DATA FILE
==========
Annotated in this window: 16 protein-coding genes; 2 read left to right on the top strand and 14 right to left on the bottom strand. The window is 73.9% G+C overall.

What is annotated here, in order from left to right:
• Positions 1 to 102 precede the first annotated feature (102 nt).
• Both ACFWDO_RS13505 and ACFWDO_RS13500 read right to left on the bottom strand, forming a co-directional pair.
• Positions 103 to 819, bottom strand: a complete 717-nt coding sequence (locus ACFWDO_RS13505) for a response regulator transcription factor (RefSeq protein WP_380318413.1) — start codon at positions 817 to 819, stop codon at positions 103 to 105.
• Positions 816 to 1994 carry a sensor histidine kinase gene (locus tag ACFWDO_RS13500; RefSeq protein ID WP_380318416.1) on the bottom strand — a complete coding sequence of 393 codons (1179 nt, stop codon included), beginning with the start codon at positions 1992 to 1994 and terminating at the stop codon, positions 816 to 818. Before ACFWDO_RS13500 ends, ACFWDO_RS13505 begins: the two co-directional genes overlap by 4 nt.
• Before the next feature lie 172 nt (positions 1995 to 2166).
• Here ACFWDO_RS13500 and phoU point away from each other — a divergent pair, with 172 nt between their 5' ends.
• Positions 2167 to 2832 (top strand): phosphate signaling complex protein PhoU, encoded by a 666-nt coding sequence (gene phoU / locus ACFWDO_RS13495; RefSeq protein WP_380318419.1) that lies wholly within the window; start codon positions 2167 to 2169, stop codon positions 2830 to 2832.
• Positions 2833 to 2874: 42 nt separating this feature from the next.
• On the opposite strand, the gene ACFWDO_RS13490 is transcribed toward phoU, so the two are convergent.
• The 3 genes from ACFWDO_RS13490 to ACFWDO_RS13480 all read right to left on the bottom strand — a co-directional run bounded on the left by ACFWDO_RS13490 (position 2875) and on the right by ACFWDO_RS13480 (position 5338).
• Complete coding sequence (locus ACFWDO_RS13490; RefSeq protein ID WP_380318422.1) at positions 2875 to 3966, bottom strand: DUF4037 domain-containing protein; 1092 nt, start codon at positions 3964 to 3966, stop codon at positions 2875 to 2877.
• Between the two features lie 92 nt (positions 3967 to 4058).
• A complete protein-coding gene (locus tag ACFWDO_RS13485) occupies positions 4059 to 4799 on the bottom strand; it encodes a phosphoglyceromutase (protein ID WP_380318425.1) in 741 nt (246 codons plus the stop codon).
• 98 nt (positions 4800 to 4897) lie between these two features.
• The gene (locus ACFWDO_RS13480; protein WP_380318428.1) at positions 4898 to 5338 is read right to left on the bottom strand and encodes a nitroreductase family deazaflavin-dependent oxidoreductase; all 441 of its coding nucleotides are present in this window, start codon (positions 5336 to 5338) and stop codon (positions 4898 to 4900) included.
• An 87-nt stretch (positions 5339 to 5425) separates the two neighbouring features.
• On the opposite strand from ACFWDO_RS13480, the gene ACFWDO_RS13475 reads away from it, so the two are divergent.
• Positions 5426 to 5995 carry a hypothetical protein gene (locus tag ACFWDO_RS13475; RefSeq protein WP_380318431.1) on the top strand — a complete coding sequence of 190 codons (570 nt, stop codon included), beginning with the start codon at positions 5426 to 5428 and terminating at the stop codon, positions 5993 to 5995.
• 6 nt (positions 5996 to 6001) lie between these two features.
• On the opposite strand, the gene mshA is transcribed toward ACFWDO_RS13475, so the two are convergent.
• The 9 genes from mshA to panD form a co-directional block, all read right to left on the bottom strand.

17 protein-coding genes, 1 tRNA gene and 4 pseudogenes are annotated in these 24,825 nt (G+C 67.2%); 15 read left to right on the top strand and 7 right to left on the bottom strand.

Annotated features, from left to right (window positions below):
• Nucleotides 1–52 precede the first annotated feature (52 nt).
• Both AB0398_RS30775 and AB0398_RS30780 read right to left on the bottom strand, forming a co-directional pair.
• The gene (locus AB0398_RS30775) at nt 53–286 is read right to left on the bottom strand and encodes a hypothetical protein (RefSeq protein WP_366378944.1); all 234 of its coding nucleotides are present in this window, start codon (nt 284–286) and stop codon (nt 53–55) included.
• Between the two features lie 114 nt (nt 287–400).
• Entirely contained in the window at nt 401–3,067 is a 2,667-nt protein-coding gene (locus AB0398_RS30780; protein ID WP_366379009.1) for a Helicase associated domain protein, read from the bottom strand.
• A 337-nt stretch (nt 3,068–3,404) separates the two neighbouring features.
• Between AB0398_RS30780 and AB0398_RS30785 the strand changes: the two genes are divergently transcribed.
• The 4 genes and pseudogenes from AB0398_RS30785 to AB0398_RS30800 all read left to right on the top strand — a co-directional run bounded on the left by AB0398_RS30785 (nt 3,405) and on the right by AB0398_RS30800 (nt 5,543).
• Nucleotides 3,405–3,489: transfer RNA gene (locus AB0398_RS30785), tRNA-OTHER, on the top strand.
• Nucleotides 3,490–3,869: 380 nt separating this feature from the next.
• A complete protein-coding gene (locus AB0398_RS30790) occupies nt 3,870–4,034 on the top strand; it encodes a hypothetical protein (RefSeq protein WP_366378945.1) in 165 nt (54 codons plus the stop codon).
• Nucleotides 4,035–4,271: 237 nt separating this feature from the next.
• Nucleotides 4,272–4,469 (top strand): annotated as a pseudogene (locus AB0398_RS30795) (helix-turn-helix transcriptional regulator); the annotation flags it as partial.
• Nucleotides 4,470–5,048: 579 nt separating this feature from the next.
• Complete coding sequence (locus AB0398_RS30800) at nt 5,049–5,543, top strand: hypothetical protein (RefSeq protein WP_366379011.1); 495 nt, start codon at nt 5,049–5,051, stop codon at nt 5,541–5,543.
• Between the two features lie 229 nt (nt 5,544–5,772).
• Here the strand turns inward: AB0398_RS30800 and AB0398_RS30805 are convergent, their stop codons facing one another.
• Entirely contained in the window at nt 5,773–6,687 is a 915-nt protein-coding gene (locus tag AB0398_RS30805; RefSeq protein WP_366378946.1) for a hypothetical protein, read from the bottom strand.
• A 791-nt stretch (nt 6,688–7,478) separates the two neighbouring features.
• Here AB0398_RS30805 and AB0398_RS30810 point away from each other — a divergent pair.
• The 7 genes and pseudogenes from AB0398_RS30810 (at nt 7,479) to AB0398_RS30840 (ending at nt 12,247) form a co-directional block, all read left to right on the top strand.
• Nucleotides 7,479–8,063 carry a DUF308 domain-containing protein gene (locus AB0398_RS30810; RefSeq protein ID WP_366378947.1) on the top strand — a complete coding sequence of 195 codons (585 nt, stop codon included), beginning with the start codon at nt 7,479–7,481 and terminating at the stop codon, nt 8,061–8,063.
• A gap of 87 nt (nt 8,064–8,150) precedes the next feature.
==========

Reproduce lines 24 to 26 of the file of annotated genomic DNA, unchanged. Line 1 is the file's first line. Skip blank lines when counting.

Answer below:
17 protein-coding genes, 1 tRNA gene and 4 pseudogenes are annotated in these 24,825 nt (G+C 67.2%); 15 read left to right on the top strand and 7 right to left on the bottom strand.

Annotated features, from left to right (window positions below):
• Nucleotides 1–52 precede the first annotated feature (52 nt).